Winter’s tantalizing coolness has been slowly creeping its way into the northern hemisphere. The solstice today, December 21st, marks the start of the season. Many Americans, especially those in the unforgivingly snowy states, welcome winter with bowls upon bowls of vegetable soup. As these individuals sip a steamy serving of stew, others cope with winter’s madness by daydreaming of a juicy mango on the shores of a sandy beach. Luckily, people on either end of this spectrum can reap incredible health benefits.
Whether or not it was named to accommodate both of the winter coping mechanisms, the fact is that December is recognized as National Root Vegetables and Exotic Fruits Month. Despite seeming as polar opposites to one another, root vegetables and exotic fruits have very similar health benefits. Both are filled with vitamins and nutrients to help keep one healthy all winter long. Whether keeping it classic with warm winter dishes or holding on to fruits which many of us associate with warmer environs, consider incorporating some of these vitamin-rich foods into your winter menu.
Root vegetables are simply the underground parts of plants that are consumed by humans. Carrots, potatoes, turnips, parsnips and rutabagas are just some of the wide variety of these vegetables. Each of these, along with most other root vegetables, are wonderful sources of fiber and vitamins.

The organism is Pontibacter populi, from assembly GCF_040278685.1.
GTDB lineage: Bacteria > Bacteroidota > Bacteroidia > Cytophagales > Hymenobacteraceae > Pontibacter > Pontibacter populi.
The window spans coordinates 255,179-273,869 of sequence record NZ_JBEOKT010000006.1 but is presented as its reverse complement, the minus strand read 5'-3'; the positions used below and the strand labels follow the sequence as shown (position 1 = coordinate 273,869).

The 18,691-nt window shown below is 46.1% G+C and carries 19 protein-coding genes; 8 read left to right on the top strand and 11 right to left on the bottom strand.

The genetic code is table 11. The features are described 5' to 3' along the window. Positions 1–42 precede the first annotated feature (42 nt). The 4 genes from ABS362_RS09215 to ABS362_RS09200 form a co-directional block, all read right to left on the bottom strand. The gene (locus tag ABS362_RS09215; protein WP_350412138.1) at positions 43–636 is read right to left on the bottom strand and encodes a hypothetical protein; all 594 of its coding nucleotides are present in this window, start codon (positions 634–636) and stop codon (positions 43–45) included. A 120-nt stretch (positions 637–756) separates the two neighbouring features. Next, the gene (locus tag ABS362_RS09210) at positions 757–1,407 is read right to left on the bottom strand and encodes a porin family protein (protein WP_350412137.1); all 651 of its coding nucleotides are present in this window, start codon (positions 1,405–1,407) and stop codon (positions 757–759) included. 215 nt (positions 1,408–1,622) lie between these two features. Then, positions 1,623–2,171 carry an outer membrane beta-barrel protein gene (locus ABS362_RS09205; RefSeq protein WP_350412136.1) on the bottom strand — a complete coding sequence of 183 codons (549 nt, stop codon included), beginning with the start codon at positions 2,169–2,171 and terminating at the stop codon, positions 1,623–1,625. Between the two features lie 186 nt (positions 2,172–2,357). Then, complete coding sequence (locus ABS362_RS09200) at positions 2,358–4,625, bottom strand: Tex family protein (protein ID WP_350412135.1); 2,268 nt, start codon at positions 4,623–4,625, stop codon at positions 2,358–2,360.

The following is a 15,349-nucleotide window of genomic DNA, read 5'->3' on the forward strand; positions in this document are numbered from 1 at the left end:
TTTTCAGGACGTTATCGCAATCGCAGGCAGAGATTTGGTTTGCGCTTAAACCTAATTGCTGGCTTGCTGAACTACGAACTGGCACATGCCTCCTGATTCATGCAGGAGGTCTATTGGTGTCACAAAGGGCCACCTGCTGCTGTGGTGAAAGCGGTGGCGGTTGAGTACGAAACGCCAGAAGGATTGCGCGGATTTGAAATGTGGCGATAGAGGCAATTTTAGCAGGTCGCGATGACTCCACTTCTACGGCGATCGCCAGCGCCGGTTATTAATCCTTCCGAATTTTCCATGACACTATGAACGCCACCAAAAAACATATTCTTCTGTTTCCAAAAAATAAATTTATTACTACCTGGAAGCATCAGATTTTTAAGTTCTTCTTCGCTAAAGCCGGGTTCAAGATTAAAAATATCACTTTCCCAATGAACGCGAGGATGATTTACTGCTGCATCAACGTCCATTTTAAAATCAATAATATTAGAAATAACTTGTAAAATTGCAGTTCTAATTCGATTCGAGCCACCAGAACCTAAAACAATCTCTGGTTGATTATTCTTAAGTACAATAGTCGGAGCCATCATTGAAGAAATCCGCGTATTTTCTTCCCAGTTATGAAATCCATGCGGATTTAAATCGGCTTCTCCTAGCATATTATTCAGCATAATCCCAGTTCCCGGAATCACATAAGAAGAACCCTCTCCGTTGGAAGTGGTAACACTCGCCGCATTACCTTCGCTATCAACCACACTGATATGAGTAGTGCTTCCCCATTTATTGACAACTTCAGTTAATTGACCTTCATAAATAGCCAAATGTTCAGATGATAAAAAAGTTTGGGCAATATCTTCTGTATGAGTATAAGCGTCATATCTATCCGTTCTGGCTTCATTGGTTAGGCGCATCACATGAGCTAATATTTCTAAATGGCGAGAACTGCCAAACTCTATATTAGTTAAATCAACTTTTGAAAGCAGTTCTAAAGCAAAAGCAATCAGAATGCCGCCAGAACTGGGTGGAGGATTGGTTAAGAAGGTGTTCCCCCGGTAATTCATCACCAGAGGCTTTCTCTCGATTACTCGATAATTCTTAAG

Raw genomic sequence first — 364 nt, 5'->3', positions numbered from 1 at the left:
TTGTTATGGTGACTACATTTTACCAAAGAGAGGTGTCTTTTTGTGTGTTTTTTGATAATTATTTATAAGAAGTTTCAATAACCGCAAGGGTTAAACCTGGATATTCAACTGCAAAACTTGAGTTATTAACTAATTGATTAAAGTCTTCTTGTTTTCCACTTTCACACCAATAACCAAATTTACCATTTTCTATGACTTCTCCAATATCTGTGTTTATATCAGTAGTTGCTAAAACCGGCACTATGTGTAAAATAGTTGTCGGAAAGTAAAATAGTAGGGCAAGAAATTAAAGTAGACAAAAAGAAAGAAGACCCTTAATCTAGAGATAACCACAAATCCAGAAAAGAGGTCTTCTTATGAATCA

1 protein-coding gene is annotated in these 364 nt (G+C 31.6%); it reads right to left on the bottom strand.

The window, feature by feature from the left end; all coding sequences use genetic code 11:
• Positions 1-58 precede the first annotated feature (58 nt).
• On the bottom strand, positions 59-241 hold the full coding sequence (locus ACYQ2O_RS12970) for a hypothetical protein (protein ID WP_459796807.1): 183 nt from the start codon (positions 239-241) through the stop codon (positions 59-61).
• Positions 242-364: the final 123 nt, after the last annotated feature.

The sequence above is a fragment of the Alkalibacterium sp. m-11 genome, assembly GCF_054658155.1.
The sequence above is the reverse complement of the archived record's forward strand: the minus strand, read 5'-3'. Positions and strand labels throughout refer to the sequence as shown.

Rutabagas, carrots, turnips and sweet potatoes have a high supply of carotenoids, an organic pigment whose anti-cancer effects were proven by Helmut Sies, M.D., an NFCR-funded scientist for over 30 years. Carotenoids are understood to decrease the risk of eye disease and even certain cancers. They help protect healthy cells against mutation, thereby reducing the risk of cancer development.
Vitamin C, discovered by NFCR’s co-founder, Albert Szent-Györgyi, Ph.D., is also a strong antioxidant that can protect healthy cells from mutation. It is one of the most common vitamins found in root vegetables. In addition to protecting healthy cells, vitamin C is also believed to reduce blood pressure, boost the immune system and even prevent iron deficiencies.
Many exotic fruits are recognized as superfoods due to their minimal calories and richness in antioxidants and vitamins. For those unsure of where to start with the fruit sampling, the dragon fruit is a great starting point. The skin of a dragon fruit is bright pink and the inside is white with small black seeds. It’s sweet in taste, comparable to a pear. Similar to root vegetables, dragon fruits and other exotic fruits are filled with fiber, carotenoids and vitamin C. These characteristics allow for exotic fruits to potentially prevent diseases, boost immune systems and aid in a healthy gut.
For those feeling more adventurous with exotic fruit samplings, the jackfruit is a tasty yet unique option. Despite having a small resemblance to the flavor of a pineapple, many vegetarians use jackfruit in the place of meat. When shredded and barbequed, jackfruit is surprisingly similar to pulled pork! Unlike many other fruits, jackfruit is a source of protein. Increasing protein can repair tissues in the body, but it can also reduce sugar spikes after eating. Though fruits are known for often being very high in sugars, the jackfruit may aid in regulation of blood sugar.
Use of Root Vegetables and Exotic Fruits
Whether keeping warm with winter vegetables or freshening the palate with an exotic fruit, the two categories of tasty foods offer great benefits to health. Root vegetables are easy to get on the dinner menu by simply roasting them or throwing them in a stew. While one of the easiest ways to reap the benefits of exotic fruits is to blend a handful together with some coconut water and make a light smoothie.
Do you have a favorite root vegetable recipe? What about a go-to use for exotic fruits? Share your favorites in the comments!